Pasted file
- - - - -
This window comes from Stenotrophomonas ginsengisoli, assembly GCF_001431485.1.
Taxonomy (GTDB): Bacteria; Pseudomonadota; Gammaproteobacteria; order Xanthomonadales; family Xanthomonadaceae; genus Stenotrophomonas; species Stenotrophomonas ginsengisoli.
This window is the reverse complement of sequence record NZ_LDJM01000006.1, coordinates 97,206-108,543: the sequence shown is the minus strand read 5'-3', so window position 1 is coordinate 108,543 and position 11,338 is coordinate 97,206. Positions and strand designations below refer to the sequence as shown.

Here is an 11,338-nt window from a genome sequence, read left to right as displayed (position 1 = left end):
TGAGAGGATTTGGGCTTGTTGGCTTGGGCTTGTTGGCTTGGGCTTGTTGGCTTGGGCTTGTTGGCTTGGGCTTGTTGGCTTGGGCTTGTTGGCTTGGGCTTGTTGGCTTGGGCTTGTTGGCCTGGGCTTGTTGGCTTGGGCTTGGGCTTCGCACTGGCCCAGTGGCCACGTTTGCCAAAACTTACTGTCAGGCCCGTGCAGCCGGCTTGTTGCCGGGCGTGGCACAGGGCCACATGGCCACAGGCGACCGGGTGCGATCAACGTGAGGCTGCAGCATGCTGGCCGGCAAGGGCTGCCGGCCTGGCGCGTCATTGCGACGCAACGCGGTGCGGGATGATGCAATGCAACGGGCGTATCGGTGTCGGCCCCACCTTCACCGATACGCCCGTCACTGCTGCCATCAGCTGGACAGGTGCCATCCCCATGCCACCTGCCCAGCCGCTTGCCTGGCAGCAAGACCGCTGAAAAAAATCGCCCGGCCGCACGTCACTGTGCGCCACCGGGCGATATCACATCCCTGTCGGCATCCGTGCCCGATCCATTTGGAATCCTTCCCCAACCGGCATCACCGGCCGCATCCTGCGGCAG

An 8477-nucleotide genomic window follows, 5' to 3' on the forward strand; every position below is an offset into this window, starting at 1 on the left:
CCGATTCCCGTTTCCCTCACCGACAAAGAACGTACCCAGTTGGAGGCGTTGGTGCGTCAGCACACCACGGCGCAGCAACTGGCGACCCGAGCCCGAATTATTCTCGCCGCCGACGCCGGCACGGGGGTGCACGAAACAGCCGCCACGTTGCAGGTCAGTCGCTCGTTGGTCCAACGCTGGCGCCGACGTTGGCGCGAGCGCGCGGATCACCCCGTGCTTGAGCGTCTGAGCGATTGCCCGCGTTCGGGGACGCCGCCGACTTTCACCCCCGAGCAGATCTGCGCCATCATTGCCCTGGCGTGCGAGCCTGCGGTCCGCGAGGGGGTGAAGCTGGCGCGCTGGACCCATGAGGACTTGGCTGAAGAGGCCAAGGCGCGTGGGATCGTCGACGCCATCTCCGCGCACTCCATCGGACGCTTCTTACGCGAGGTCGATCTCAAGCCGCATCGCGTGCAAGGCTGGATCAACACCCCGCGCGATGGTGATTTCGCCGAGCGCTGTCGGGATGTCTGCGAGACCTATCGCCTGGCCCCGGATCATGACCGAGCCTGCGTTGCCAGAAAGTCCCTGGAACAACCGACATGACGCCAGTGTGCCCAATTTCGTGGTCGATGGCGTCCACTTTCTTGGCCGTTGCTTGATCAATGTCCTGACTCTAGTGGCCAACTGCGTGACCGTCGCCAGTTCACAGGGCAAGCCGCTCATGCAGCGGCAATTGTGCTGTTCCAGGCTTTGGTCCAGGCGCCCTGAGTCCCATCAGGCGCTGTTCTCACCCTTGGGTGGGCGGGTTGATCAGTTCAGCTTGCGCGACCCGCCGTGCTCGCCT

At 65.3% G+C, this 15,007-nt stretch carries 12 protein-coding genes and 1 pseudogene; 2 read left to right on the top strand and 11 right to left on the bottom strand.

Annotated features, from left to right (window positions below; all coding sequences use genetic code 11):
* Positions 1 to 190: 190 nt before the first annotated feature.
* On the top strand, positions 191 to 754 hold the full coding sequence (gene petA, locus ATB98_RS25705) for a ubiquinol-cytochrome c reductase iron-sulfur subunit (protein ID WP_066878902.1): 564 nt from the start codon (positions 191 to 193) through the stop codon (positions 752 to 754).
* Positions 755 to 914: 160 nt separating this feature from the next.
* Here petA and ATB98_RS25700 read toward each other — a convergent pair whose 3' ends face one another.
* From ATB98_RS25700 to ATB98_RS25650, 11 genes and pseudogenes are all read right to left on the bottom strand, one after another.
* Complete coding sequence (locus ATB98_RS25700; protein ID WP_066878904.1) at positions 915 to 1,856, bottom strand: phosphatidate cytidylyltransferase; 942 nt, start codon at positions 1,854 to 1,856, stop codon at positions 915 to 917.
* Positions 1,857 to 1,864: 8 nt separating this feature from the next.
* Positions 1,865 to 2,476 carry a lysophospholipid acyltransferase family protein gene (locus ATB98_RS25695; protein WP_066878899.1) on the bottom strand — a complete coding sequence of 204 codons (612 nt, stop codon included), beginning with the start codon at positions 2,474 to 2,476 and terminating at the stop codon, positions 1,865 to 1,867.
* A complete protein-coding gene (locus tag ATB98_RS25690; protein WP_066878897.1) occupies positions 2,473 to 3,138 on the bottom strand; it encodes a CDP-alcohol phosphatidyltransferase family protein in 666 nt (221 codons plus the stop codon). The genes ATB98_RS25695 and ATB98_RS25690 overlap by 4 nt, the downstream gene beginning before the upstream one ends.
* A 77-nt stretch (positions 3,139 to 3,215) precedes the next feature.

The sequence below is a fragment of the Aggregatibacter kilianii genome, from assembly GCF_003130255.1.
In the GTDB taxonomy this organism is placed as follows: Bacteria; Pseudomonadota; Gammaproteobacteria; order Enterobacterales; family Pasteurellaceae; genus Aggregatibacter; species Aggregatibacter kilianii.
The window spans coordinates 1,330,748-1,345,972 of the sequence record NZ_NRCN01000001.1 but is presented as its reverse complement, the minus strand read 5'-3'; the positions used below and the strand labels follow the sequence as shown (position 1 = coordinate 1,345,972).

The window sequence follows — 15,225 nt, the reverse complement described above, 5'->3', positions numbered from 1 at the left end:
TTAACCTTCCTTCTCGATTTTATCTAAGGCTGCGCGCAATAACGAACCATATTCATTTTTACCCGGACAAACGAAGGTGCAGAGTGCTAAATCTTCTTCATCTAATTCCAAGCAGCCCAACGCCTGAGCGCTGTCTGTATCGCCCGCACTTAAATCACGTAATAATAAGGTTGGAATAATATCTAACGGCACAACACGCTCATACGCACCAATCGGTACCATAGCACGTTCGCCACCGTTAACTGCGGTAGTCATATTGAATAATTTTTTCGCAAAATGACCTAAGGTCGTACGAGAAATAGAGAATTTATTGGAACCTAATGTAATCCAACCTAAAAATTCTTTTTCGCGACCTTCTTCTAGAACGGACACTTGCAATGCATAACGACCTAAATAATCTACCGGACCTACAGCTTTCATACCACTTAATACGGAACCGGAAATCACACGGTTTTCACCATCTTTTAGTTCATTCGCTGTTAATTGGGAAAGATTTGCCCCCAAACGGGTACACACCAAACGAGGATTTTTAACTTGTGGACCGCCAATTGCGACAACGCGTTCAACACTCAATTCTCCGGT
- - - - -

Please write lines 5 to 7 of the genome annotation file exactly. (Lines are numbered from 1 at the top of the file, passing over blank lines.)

TGAGAGGATTTGGGCTTGTTGGCTTGGGCTTGTTGGCTTGGGCTTGTTGGCTTGGGCTTGTTGGCTTGGGCTTGTTGGCTTGGGCTTGTTGGCTTGGGCTTGTTGGCTTGGGCTTGTTGGCCTGGGCTTGTTGGCTTGGGCTTGGGCTTCGCACTGGCCCAGTGGCCACGTTTGCCAAAACTTACTGTCAGGCCCGTGCAGCCGGCTTGTTGCCGGGCGTGGCACAGGGCCACATGGCCACAGGCGACCGGGTGCGATCAACGTGAGGCTGCAGCATGCTGGCCGGCAAGGGCTGCCGGCCTGGCGCGTCATTGCGACGCAACGCGGTGCGGGATGATGCAATGCAACGGGCGTATCGGTGTCGGCCCCACCTTCACCGATACGCCCGTCACTGCTGCCATCAGCTGGACAGGTGCCATCCCCATGCCACCTGCCCAGCCGCTTGCCTGGCAGCAAGACCGCTGAAAAAAATCGCCCGGCCGCACGTCACTGTGCGCCACCGGGCGATATCACATCCCTGTCGGCATCCGTGCCCGATCCATTTGGAATCCTTCCCCAACCGGCATCACCGGCCGCATCCTGCGGCAG

An 8477-nucleotide genomic window follows, 5' to 3' on the forward strand; every position below is an offset into this window, starting at 1 on the left:
CCGATTCCCGTTTCCCTCACCGACAAAGAACGTACCCAGTTGGAGGCGTTGGTGCGTCAGCACACCACGGCGCAGCAACTGGCGACCCGAGCCCGAATTATTCTCGCCGCCGACGCCGGCACGGGGGTGCACGAAACAGCCGCCACGTTGCAGGTCAGTCGCTCGTTGGTCCAACGCTGGCGCCGACGTTGGCGCGAGCGCGCGGATCACCCCGTGCTTGAGCGTCTGAGCGATTGCCCGCGTTCGGGGACGCCGCCGACTTTCACCCCCGAGCAGATCTGCGCCATCATTGCCCTGGCGTGCGAGCCTGCGGTCCGCGAGGGGGTGAAGCTGGCGCGCTGGACCCATGAGGACTTGGCTGAAGAGGCCAAGGCGCGTGGGATCGTCGACGCCATCTCCGCGCACTCCATCGGACGCTTCTTACGCGAGGTCGATCTCAAGCCGCATCGCGTGCAAGGCTGGATCAACACCCCGCGCGATGGTGATTTCGCCGAGCGCTGTCGGGATGTCTGCGAGACCTATCGCCTGGCCCCGGATCATGACCGAGCCTGCGTTGCCAGAAAGTCCCTGGAACAACCGACATGACGCCAGTGTGCCCAATTTCGTGGTCGATGGCGTCCACTTTCTTGGCCGTTGCTTGATCAATGTCCTGACTCTAGTGGCCAACTGCGTGACCGTCGCCAGTTCACAGGGCAAGCCGCTCATGCAGCGGCAATTGTGCTGTTCCAGGCTTTGGTCCAGGCGCCCTGAGTCCCATCAGGCGCTGTTCTCACCCTTGGGTGGGCGGGTTGATCAGTTCAGCTTGCGCGACCCGCCGTGCTCGCCT